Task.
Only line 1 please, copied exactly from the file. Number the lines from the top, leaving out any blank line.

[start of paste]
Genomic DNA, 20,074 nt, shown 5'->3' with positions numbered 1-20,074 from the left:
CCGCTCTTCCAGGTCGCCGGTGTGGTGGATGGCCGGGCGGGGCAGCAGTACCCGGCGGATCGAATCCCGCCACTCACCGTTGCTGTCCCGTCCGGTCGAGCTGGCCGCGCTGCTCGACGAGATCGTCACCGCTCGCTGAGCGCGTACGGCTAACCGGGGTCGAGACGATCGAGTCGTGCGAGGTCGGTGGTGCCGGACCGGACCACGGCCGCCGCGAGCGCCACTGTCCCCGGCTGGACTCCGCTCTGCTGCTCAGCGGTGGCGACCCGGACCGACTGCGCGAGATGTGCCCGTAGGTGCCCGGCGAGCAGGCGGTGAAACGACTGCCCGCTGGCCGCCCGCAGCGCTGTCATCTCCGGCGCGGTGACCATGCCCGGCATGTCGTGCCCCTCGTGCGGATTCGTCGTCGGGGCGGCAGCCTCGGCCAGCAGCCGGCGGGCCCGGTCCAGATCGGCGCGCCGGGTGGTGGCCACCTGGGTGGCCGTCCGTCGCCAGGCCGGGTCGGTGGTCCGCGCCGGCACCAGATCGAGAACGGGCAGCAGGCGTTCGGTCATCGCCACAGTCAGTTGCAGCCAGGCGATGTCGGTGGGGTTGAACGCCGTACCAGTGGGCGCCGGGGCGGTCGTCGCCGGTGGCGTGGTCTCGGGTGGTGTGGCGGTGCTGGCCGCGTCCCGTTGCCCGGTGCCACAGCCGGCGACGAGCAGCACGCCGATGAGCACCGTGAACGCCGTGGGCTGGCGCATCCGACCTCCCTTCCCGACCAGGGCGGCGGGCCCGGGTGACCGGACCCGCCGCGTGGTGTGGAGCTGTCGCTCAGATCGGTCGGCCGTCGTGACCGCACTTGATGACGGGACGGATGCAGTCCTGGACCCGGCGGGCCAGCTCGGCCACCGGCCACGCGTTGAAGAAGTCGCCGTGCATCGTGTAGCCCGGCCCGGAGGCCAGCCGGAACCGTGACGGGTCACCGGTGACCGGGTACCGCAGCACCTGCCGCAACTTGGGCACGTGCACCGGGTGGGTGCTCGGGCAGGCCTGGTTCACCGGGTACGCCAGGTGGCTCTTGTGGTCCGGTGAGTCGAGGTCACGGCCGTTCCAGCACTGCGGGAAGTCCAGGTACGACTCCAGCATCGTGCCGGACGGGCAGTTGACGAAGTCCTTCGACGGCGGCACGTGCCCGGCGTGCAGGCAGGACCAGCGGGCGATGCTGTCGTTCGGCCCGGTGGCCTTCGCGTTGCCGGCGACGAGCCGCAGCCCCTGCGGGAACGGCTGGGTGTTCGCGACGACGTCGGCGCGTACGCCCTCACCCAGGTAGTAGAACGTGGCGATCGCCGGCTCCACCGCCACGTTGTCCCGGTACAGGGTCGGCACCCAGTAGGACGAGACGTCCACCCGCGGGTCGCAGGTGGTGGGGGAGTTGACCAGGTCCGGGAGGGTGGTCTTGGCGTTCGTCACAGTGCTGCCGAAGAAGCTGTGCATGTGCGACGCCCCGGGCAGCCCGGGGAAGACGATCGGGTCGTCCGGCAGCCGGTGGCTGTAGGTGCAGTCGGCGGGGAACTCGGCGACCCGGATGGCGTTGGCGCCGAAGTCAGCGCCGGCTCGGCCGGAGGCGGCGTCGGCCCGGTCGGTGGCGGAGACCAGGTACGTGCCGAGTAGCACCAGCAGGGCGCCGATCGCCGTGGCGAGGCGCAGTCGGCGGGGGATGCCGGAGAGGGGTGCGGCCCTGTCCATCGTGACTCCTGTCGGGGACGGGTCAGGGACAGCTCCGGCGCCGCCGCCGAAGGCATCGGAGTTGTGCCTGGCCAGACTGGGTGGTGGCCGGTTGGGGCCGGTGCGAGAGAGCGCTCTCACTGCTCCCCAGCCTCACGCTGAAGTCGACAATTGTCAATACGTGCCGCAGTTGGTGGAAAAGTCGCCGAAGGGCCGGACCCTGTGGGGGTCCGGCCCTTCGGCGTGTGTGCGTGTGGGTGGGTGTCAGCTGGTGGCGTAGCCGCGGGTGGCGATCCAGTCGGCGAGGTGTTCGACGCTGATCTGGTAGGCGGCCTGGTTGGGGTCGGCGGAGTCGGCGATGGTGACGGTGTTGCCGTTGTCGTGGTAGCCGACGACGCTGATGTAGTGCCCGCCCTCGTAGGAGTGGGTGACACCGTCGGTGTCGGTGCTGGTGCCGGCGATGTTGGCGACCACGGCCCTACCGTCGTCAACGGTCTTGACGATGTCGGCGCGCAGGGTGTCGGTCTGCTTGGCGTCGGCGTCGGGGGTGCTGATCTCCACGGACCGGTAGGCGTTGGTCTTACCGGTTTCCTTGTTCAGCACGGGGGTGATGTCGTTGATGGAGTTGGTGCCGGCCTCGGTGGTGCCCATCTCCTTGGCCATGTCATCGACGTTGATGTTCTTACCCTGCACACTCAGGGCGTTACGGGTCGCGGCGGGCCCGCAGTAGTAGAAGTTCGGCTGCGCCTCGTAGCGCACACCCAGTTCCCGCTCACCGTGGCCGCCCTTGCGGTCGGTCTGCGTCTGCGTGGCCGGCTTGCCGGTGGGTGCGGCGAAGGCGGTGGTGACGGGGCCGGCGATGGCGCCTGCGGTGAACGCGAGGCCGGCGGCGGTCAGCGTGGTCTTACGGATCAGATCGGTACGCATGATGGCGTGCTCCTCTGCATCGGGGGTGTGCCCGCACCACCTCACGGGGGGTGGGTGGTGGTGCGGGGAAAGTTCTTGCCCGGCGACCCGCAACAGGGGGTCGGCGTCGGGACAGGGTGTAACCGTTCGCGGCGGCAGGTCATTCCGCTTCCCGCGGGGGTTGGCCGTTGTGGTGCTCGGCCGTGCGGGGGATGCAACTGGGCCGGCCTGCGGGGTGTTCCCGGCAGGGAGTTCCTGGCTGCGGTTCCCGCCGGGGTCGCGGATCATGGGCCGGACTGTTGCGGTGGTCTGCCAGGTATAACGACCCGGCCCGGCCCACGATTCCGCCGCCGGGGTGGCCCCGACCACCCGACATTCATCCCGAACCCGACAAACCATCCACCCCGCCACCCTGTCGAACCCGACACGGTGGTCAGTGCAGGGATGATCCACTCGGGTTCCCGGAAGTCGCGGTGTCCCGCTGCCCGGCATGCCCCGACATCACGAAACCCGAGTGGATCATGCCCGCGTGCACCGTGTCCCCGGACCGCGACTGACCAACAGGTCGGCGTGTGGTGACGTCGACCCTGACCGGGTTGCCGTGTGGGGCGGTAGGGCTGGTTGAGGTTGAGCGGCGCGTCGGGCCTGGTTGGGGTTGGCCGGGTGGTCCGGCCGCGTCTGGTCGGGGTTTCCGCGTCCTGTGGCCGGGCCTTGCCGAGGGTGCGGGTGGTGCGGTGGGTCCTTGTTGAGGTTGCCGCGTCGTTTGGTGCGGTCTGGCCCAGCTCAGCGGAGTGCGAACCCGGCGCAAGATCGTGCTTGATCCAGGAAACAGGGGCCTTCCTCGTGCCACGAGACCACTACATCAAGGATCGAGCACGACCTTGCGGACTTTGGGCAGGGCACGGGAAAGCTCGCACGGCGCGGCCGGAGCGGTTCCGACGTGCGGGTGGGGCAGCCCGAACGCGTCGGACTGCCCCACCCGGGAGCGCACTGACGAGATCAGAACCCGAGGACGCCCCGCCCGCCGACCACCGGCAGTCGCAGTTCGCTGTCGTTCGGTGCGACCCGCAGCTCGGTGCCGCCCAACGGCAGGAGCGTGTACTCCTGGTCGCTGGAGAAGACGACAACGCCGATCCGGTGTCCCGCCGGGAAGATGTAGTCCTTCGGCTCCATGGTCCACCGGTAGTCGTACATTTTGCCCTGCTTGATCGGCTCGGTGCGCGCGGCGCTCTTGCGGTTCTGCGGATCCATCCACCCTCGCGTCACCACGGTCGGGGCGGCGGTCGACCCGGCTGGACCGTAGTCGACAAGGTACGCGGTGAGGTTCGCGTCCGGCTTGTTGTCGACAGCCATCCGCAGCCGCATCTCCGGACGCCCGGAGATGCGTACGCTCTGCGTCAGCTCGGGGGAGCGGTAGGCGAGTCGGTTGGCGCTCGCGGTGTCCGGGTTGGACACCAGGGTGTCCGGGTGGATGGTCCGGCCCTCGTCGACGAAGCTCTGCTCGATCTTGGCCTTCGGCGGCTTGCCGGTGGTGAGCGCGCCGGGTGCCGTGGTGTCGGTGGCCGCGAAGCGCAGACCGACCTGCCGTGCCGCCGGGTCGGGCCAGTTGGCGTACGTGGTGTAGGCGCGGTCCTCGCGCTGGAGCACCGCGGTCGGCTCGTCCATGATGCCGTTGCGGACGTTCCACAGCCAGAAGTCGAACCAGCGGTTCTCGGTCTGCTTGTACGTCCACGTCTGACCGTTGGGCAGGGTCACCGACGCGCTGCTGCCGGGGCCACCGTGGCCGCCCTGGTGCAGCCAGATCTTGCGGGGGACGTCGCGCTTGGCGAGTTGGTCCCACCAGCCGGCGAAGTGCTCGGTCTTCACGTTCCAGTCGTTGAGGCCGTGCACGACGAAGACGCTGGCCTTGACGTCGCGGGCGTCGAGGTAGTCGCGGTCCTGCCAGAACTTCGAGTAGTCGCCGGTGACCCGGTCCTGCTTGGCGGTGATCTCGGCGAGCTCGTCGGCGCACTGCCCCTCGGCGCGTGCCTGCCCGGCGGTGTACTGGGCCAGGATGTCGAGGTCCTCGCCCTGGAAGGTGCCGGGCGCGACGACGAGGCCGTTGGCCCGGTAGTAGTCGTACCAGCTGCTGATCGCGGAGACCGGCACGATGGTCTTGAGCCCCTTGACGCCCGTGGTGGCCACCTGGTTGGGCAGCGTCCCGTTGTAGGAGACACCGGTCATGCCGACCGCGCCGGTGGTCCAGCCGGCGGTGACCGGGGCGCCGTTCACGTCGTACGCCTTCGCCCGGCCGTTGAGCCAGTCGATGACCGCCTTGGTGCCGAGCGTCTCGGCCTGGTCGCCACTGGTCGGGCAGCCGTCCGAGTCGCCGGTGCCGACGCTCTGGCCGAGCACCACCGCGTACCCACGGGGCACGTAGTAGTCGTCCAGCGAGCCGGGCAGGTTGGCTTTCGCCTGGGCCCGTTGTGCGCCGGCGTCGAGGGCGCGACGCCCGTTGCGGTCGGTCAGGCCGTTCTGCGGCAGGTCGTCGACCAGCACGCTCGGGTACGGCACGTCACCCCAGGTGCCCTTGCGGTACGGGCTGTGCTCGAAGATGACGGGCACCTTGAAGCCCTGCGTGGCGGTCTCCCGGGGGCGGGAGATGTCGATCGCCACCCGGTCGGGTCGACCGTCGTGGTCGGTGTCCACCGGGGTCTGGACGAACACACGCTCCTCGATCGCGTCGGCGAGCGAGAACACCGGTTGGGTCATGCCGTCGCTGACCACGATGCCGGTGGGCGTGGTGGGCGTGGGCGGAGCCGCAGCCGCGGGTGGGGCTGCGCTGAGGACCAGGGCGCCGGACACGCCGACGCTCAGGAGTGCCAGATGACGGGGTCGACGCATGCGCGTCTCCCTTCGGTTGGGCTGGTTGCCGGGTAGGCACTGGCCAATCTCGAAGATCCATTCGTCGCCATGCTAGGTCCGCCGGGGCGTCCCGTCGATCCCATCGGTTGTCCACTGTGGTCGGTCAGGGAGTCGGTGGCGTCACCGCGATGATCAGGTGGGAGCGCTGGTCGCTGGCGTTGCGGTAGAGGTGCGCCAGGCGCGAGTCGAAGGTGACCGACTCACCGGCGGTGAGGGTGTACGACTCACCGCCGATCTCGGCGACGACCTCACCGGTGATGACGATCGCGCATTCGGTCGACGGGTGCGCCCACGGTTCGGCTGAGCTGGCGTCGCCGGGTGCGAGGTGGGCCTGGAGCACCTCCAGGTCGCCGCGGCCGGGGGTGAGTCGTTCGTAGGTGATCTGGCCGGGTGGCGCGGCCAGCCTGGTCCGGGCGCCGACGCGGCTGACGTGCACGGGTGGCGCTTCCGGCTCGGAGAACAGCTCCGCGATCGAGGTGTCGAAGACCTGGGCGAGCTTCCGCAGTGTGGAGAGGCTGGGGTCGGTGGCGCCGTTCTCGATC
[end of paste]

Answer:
Genomic DNA, 20,074 nt, shown 5'->3' with positions numbered 1-20,074 from the left: